According to reports, those arrested this morning have been transferred to a prison in Tarfiyah, east of Buraida, while those detained since 27 February continue to be held at the central prison in Buraida. No one has had access to the outside world.

    “This cat and mouse game authorities in Saudi Arabia are playing is, simply, outrageous,” said Philip Luther, Director of the Middle East and North Africa Programme at Amnesty International.

    January 24, 2013

    A former Saudi Arabian diplomat who was due to be deported from Qatar to his native country was able to travel to Morocco after receiving support from Qatar’s National Human Rights Committee, Amnesty International said.

    Mishal bin Zaar Hamad al-Mutiry, aged 50, and his family are now in Morocco after leaving the Gulf country on 18 January.

    The Qatari authorities halted his deportation to Saudi Arabia after pressure, including from Amnesty International, and efforts by Qatar’s National Human Rights Committee (NHRC), which intervened to help pay the al-Mutiry family’s travel expenses to Morocco.

    “The spotlight shone on this case resulted in the Qatari authorities curtailing their plans to deport Mishal al-Mutiry long enough for him and his family to leave of their own accord, and the assistance of the NHRC was crucial to ensuring they could travel,” said Philip Luther, Middle East and North Africa Program Director at Amnesty International.

    “Given that Mishal al-Mutiry faced a real risk of torture in Saudi Arabia, it is a huge relief that the authorities did not end up forcing him to return there.”

    January 15, 2013

    Six jailed reformists in Saudi Arabia must be released immediately and unconditionally, Amnesty International reiterated after they and 10 others convicted with them were offered a royal “pardon” on the condition they sign pledges renouncing their public activism.

    On Saturday, activists, including a lawyer for one of the reformists, circulated information about the pardon for the 16 men, who had been found guilty in November 2011 on a range of serious charges related to their peaceful human rights activism.

    Saudi Arabia’s Interior Ministry has reportedly told the 16 men that for the pardon to be carried out, they must first sign pledges to not repeat their offences or engage in public activism, and to thank the King.

    “Placing such ludicrous conditions on a pardon defeats the very purpose of issuing one in the first place,” said Philip Luther, Middle East and North Africa Program Director at Amnesty International.

    January 09, 2013

    Today’s beheading of a Sri Lankan domestic worker in Saudi Arabia for a crime she allegedly committed while still a child shows once more that the Gulf kingdom is woefully out of step with international standards on the death penalty, Amnesty International said.

    Rizana Nafeek was executed in Dawadmi, a town west of the Saudi Arabian capital Riyadh, on Wednesday morning. Her death sentence had been handed down by a Dawadmi court on 16 June 2007, based on allegations that she murdered an infant in her care when she herself was 17 years old.

    Earlier this week Amnesty International and the Sri Lankan government had urged Saudi Arabia’s King Abdullah – who ratified her death sentence – to show clemency in her case, given her young age at the time of the alleged crime as well as concerns she had received an unfair trial.

    January 08, 2013

    A young Sri Lankan woman is at imminent risk of execution in Saudi Arabia for a crime she allegedly committed whilst under the age of 18, prompting Amnesty International to urge the country’s King to prevent the sentence being carried out.

    Rizana Nafeek, a domestic worker, has been held at Saudi Arabia’s Dawadami Prison since 2005 on charges of murdering an infant in her care. She says she was 17 at the time.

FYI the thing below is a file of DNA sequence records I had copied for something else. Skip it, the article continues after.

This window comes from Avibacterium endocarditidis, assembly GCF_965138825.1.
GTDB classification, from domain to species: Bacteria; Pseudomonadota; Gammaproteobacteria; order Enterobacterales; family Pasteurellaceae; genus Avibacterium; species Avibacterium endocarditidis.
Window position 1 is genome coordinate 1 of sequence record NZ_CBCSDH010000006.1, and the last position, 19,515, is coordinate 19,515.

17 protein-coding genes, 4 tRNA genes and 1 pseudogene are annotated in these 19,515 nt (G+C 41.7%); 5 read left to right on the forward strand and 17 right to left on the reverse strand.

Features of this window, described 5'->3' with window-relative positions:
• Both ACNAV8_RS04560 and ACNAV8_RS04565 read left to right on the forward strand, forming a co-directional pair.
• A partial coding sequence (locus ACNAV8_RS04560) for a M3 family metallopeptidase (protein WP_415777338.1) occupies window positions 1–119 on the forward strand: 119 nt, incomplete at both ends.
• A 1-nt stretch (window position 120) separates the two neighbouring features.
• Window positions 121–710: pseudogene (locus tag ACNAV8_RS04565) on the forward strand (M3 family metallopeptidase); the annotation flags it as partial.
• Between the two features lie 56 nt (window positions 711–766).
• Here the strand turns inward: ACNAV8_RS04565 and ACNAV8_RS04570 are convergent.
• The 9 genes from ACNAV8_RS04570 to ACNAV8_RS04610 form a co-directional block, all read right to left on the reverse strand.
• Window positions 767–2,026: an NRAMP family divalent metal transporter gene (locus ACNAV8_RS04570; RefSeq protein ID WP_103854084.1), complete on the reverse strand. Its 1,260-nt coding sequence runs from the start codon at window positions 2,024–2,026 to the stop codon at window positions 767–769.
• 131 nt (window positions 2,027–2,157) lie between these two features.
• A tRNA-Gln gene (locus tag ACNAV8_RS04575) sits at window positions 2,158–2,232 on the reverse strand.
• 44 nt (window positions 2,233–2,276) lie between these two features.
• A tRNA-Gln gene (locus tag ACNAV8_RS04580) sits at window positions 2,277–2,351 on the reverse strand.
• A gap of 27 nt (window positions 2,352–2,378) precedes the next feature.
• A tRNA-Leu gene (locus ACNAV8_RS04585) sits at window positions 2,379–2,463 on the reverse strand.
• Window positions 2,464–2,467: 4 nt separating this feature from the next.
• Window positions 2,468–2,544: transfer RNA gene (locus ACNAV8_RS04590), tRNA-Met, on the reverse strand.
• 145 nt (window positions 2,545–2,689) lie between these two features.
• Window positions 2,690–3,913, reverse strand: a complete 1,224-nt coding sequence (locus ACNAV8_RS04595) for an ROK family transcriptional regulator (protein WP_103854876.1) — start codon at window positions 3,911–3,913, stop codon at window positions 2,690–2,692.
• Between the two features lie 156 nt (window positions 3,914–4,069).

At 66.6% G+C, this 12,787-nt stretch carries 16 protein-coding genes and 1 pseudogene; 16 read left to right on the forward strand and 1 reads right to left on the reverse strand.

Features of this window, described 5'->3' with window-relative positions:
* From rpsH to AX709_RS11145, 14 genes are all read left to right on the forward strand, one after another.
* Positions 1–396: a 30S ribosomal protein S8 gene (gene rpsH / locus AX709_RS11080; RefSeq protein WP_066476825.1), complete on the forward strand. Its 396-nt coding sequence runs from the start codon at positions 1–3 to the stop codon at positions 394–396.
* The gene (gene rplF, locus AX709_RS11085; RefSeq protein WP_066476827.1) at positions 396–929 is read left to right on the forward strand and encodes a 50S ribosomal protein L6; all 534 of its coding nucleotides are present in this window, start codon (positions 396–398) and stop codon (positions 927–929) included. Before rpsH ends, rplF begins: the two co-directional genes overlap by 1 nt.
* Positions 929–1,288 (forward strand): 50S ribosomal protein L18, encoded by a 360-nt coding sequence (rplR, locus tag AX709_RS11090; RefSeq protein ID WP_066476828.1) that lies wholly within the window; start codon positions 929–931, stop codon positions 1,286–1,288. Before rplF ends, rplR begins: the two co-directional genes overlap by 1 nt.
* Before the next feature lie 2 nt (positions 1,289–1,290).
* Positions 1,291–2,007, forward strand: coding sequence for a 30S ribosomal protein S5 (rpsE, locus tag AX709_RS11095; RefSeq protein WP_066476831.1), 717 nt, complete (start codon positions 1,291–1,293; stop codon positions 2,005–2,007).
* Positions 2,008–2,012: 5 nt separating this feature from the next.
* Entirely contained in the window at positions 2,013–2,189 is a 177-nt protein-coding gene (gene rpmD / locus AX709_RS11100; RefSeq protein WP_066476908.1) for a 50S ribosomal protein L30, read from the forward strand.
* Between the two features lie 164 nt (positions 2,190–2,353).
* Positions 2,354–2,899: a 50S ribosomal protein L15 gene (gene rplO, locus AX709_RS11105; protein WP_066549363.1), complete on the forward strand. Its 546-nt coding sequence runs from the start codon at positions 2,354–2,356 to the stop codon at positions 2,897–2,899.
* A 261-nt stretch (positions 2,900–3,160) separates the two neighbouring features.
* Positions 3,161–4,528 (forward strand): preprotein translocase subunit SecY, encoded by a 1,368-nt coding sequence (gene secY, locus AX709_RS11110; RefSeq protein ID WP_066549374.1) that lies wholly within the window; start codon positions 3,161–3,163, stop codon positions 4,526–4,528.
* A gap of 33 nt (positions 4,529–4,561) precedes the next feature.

“It would be outrageous if Rizana Nafeek were to be executed for this. It appears that she was herself a child at the time and there are real concerns about the fairness of her trial,” said Philip Luther, Amnesty International’s Middle East and North Africa Programme Director.

    As a state party to the Convention on the Rights of the Child (CRC), Saudi Arabia is prohibited from imposing the death penalty on persons who were under 18 years old at the time of the offence for which they were convicted.

    On 16 June 2007, Nafeek was sentenced to death by a court in Dawadmi, a town west of the capital Riyadh.

     

    In June 2012, Raif Badawi was sentenced 10 years in prison, 1000 lashes and a fine of 1 million riyals (about $290,000 CDN) for setting up a website. Since then over 1 million people around the world have been part of a phenomenal groundswell of action. This outpouring of international pressure appears to have put the flogging on hold following the first 50 lashes in January 2015, yet the full sentence remains in place. Raif faces not just another five years in prison, but also the ongoing ordeal of wondering whether the flogging will resume. 

    The photos above display how embassies around the world have been bombarded with urgent pleas to release Raif, and Amnesty International activists have spread the word on the internet and taken the message to the streets in Ottawa, Montreal, Oslo, London, Rome… 

    Join us as we continue to protest the flogging and imprisonment of Raif Badawi and all prisoners of conscience in Saudi Arabia! 

    Every Friday Raif Badawi is at risk of public flogging after prayers in front of al-Jafali mosque in Jeddah. This protest also marks the anniversary of his arrest on June 17th, 2012 and another Father’s Day where he will be separated from his children. 

    Raif Badawi and dozens of other activists and human rights defenders have been imprisoned and are at risk of cruel punishment in Saudi Arabia. Their imprisonment and ill-treatment reflect broader human rights concerns in Saudi Arabia, including extensive executions and war crimes in Yemen. 

    Together, we will call on Saudi Arabia to free Raif Badawi and all prisoners of conscience and to respect human rights. 

    If you can't join us please sign the petition spr.ly/6012x3oj and invite others!